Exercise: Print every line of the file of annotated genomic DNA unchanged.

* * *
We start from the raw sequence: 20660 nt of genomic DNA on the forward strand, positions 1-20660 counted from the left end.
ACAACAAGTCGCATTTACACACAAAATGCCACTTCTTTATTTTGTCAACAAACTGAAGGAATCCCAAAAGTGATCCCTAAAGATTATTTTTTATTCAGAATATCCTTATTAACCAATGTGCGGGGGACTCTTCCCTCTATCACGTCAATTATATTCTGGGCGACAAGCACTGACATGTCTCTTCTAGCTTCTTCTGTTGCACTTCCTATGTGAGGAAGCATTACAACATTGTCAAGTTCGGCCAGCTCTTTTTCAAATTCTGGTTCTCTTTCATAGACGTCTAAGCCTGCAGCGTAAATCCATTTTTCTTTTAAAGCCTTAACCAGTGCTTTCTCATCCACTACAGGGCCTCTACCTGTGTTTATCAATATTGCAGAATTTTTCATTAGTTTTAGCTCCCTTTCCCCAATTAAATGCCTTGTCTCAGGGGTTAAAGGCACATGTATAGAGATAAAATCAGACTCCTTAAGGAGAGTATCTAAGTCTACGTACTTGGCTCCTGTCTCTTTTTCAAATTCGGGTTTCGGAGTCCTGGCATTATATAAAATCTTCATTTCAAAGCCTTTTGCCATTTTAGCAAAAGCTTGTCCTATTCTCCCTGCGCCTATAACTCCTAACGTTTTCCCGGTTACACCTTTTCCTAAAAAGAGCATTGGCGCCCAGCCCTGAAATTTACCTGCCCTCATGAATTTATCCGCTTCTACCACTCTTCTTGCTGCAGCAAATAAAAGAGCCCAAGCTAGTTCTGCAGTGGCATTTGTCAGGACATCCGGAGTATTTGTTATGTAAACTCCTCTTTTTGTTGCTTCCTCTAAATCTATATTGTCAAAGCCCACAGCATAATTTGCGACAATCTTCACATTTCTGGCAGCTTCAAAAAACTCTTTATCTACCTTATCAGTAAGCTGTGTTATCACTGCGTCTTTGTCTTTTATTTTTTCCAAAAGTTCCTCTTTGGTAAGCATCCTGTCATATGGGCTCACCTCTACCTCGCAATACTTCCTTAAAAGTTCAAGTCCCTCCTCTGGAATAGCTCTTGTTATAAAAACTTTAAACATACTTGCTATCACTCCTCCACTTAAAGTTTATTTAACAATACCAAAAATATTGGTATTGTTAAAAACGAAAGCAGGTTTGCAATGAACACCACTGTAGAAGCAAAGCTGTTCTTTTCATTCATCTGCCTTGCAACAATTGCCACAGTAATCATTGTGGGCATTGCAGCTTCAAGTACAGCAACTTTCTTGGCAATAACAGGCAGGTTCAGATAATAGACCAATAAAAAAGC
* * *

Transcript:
We start from the raw sequence: 20660 nt of genomic DNA on the forward strand, positions 1-20660 counted from the left end.
ACAACAAGTCGCATTTACACACAAAATGCCACTTCTTTATTTTGTCAACAAACTGAAGGAATCCCAAAAGTGATCCCTAAAGATTATTTTTTATTCAGAATATCCTTATTAACCAATGTGCGGGGGACTCTTCCCTCTATCACGTCAATTATATTCTGGGCGACAAGCACTGACATGTCTCTTCTAGCTTCTTCTGTTGCACTTCCTATGTGAGGAAGCATTACAACATTGTCAAGTTCGGCCAGCTCTTTTTCAAATTCTGGTTCTCTTTCATAGACGTCTAAGCCTGCAGCGTAAATCCATTTTTCTTTTAAAGCCTTAACCAGTGCTTTCTCATCCACTACAGGGCCTCTACCTGTGTTTATCAATATTGCAGAATTTTTCATTAGTTTTAGCTCCCTTTCCCCAATTAAATGCCTTGTCTCAGGGGTTAAAGGCACATGTATAGAGATAAAATCAGACTCCTTAAGGAGAGTATCTAAGTCTACGTACTTGGCTCCTGTCTCTTTTTCAAATTCGGGTTTCGGAGTCCTGGCATTATATAAAATCTTCATTTCAAAGCCTTTTGCCATTTTAGCAAAAGCTTGTCCTATTCTCCCTGCGCCTATAACTCCTAACGTTTTCCCGGTTACACCTTTTCCTAAAAAGAGCATTGGCGCCCAGCCCTGAAATTTACCTGCCCTCATGAATTTATCCGCTTCTACCACTCTTCTTGCTGCAGCAAATAAAAGAGCCCAAGCTAGTTCTGCAGTGGCATTTGTCAGGACATCCGGAGTATTTGTTATGTAAACTCCTCTTTTTGTTGCTTCCTCTAAATCTATATTGTCAAAGCCCACAGCATAATTTGCGACAATCTTCACATTTCTGGCAGCTTCAAAAAACTCTTTATCTACCTTATCAGTAAGCTGTGTTATCACTGCGTCTTTGTCTTTTATTTTTTCCAAAAGTTCCTCTTTGGTAAGCATCCTGTCATATGGGCTCACCTCTACCTCGCAATACTTCCTTAAAAGTTCAAGTCCCTCCTCTGGAATAGCTCTTGTTATAAAAACTTTAAACATACTTGCTATCACTCCTCCACTTAAAGTTTATTTAACAATACCAAAAATATTGGTATTGTTAAAAACGAAAGCAGGTTTGCAATGAACACCACTGTAGAAGCAAAGCTGTTCTTTTCATTCATCTGCCTTGCAACAATTGCCACAGTAATCATTGTGGGCATTGCAGCTTCAAGTACAGCAACTTTCTTGGCAATAACAGGCAGGTTCAGATAATAGACCAATAAAAAAGC